Another method which has been proposed to improve impregnation of synthetic resin films involves, including either on the film surface or throughout its mass, a particulate inorganic dielectric material such as aluminum oxide. However, the use of aluminum oxide, as a dusting on the film, is subject to the disadvantage that it is difficult to obtain and maintain a uniform distribution of the particles of the oxide on the film surface, and the incorporation of aluminum oxide into the resin prior to film formation is subject to the disadvantages that it is difiicult to obtain uniform resinous dispersions and to extnlde the resin under conditions such as to obtain a satisfactory film.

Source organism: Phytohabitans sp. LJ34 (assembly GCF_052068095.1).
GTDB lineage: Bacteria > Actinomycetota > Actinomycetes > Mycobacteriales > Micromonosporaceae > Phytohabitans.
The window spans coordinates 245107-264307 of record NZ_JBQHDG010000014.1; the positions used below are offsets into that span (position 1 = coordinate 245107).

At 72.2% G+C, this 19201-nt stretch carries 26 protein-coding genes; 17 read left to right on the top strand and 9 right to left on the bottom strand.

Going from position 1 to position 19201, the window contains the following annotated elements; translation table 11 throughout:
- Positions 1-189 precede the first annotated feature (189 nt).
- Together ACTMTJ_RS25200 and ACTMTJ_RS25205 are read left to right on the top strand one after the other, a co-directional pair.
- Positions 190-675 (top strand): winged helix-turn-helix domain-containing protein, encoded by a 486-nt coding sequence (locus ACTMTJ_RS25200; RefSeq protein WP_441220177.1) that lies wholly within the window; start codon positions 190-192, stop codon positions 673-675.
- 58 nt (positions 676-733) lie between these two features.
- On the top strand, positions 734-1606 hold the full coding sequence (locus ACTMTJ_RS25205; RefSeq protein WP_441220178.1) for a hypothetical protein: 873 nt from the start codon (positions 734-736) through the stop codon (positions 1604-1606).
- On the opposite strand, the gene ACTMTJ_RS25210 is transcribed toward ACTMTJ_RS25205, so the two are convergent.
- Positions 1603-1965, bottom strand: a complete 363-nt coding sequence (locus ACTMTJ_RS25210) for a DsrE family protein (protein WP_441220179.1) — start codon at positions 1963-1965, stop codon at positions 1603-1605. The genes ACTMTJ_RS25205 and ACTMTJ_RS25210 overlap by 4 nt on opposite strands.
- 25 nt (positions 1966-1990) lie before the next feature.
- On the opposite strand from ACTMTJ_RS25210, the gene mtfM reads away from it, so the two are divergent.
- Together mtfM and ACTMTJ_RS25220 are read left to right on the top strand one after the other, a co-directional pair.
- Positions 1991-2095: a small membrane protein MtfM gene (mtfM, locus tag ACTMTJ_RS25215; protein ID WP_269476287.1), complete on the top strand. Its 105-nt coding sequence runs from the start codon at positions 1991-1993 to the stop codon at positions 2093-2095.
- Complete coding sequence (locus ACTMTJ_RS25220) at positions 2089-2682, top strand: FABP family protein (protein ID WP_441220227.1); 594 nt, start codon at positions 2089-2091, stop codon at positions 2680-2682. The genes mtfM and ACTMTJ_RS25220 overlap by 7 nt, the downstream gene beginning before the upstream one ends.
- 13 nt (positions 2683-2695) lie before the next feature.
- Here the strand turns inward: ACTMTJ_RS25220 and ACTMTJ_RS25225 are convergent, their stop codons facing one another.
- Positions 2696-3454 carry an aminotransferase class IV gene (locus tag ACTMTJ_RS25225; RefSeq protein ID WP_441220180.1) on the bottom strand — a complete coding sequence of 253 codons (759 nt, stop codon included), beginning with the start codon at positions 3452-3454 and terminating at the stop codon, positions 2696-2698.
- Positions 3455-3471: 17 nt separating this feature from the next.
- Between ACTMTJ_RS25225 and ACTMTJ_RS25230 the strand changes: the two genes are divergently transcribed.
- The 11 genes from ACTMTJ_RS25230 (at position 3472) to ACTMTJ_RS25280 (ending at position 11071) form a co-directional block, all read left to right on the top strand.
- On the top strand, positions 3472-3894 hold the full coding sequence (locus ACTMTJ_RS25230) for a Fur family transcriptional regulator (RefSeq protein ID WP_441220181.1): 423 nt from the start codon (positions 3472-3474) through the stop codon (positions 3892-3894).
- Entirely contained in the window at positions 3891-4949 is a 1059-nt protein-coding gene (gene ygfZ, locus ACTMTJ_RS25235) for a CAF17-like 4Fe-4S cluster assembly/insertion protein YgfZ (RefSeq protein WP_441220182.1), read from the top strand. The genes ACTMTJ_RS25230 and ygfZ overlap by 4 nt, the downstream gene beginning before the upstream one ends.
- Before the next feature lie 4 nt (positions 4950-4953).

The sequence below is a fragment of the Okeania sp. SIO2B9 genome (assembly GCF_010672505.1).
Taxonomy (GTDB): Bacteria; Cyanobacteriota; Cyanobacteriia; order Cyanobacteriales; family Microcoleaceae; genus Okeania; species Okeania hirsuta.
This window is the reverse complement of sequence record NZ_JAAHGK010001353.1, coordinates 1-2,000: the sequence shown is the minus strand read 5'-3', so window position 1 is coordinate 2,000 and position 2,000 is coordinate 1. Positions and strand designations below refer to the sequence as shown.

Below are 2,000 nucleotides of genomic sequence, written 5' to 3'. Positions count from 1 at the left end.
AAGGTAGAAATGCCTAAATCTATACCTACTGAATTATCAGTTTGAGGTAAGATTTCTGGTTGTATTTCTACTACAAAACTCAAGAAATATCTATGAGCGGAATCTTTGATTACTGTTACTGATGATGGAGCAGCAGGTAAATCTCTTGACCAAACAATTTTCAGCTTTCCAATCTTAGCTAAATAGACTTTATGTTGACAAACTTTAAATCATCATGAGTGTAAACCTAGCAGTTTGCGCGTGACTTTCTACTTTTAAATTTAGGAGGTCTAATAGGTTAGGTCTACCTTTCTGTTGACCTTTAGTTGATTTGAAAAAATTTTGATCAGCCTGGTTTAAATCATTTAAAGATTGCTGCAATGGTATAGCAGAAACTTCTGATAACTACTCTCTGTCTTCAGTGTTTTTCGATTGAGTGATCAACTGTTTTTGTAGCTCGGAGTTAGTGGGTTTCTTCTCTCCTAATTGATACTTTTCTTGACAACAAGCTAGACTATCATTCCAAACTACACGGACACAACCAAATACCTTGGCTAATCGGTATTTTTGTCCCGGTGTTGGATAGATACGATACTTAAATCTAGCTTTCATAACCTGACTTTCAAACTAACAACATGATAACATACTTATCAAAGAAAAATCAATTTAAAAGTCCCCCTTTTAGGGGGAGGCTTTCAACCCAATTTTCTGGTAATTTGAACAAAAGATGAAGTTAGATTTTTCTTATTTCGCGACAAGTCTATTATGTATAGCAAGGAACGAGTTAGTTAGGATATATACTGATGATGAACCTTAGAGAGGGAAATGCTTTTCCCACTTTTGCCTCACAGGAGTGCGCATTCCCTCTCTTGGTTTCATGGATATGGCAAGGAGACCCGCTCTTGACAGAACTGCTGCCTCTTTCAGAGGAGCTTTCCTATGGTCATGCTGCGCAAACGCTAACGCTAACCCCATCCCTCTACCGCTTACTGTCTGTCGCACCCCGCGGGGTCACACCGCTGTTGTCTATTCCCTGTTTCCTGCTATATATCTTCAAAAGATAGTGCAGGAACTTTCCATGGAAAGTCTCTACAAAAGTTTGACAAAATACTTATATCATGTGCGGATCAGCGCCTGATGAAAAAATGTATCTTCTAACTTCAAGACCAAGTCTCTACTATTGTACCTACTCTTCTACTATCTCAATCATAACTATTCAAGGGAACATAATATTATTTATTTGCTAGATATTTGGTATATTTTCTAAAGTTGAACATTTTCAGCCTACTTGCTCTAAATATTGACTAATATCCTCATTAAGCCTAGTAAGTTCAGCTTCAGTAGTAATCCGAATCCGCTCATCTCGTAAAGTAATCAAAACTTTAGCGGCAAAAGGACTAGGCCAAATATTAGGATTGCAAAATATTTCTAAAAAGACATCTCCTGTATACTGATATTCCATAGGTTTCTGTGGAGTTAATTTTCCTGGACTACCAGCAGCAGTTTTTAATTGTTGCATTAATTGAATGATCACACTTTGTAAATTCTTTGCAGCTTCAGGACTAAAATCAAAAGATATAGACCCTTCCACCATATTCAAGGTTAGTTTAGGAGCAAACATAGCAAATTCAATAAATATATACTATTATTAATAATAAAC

Still another method which has been proposed to improve impregnation of synthetic resin films involves roughening either one or both surfaces of the film by an embossing treatment which forms projections of the resin raised from the surface of the film. By and large this latter method provides a well roughened film dielectric. However, because the method requires contacting the film with a patterned embossing roll under pressure until the pattern is formed into the film, this technique is at best very slow and time consuming. Moreover, during the embossing treatment it is necessary to control the film thickness, depth of embossing and pressure carefully and within relatively narrow limits in order not to destroy the integrity of the film or to stress or damage the film surface.